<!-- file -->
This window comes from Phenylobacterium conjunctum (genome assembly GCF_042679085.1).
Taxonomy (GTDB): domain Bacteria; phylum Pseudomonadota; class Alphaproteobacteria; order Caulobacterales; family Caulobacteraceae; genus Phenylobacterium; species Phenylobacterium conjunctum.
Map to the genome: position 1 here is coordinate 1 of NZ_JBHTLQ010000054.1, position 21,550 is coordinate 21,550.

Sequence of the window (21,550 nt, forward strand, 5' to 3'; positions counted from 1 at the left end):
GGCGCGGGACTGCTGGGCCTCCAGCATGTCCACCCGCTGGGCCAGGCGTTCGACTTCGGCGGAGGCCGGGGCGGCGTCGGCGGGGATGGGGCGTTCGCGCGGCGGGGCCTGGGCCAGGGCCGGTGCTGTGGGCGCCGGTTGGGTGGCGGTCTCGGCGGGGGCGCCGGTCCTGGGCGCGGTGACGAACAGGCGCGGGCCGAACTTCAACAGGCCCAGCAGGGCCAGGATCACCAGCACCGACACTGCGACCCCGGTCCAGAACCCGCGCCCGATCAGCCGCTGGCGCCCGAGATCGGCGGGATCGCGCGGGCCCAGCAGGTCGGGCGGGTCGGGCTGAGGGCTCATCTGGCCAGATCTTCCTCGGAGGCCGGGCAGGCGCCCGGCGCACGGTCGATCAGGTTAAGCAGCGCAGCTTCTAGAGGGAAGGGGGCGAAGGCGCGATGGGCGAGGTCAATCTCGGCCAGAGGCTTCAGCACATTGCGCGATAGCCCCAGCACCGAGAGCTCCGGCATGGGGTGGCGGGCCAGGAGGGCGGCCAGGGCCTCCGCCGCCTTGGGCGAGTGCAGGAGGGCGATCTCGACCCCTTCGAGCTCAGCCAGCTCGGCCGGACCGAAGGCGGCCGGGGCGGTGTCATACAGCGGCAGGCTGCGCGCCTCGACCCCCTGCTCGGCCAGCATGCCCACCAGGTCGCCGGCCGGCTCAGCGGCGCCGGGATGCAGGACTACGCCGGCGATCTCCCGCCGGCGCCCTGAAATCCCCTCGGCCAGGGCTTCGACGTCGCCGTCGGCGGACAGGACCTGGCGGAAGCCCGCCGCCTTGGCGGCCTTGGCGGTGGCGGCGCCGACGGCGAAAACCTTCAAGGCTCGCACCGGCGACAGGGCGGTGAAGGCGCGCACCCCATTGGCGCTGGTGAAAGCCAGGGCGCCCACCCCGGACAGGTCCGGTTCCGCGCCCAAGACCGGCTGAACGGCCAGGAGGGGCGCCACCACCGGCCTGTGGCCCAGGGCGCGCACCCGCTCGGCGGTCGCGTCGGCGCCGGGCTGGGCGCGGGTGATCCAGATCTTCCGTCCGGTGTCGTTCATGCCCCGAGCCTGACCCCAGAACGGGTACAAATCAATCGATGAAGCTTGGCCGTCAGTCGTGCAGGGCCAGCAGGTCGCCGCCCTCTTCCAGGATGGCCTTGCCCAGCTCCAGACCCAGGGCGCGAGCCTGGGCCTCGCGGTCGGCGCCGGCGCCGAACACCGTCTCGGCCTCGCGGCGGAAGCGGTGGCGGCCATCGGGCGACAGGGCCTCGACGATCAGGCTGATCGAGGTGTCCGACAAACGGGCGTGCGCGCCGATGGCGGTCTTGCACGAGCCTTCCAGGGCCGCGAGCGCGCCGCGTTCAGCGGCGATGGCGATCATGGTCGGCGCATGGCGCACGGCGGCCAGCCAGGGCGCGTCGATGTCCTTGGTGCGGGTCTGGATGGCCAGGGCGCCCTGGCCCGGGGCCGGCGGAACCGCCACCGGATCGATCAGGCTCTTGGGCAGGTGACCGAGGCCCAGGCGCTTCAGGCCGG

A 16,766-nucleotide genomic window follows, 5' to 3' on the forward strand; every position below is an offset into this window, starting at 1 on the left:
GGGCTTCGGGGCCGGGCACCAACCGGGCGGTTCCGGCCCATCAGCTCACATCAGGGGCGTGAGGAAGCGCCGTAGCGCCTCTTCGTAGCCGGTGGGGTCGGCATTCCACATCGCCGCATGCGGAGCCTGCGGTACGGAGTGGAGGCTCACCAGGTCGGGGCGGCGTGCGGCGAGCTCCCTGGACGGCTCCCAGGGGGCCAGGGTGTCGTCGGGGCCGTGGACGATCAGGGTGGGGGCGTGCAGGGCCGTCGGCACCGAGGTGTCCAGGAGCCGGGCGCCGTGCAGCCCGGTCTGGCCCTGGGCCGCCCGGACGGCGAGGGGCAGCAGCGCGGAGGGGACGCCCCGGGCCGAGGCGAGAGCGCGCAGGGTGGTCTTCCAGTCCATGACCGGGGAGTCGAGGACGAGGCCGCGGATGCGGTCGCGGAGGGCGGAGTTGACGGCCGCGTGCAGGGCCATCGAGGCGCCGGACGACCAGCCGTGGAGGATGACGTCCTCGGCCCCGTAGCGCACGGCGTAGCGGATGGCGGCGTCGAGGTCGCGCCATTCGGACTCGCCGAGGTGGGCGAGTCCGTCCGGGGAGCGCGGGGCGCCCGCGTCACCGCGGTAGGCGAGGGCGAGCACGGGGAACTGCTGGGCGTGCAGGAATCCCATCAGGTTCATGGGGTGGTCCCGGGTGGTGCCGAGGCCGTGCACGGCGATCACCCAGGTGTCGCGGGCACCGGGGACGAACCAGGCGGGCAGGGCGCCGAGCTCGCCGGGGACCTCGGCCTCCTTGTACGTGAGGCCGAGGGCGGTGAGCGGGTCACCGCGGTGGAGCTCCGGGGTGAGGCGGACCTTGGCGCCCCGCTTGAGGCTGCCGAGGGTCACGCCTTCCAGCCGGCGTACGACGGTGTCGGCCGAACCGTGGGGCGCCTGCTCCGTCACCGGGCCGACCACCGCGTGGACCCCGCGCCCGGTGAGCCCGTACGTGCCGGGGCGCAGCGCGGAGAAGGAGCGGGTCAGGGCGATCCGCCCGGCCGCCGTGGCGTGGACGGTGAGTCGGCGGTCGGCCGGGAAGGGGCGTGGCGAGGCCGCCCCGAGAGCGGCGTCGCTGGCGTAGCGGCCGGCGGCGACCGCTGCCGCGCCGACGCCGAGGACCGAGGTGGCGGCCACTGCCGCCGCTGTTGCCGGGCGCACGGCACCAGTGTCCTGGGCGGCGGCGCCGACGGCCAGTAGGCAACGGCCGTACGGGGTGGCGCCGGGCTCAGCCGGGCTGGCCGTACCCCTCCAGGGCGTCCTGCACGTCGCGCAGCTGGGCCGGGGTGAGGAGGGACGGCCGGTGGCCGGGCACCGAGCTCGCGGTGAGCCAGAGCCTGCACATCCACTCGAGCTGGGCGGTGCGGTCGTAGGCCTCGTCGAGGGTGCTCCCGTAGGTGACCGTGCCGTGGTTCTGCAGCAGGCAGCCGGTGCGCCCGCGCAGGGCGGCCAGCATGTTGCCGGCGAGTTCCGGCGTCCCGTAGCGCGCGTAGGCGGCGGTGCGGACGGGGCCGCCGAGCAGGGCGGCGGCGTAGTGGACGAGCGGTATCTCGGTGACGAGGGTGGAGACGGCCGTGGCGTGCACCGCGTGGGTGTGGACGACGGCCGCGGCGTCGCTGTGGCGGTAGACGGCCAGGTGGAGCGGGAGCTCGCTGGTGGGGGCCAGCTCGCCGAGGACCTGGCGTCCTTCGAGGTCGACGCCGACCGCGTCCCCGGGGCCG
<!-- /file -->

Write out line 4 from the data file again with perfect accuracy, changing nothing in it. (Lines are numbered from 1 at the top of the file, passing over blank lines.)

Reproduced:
Sequence of the window (21,550 nt, forward strand, 5' to 3'; positions counted from 1 at the left end):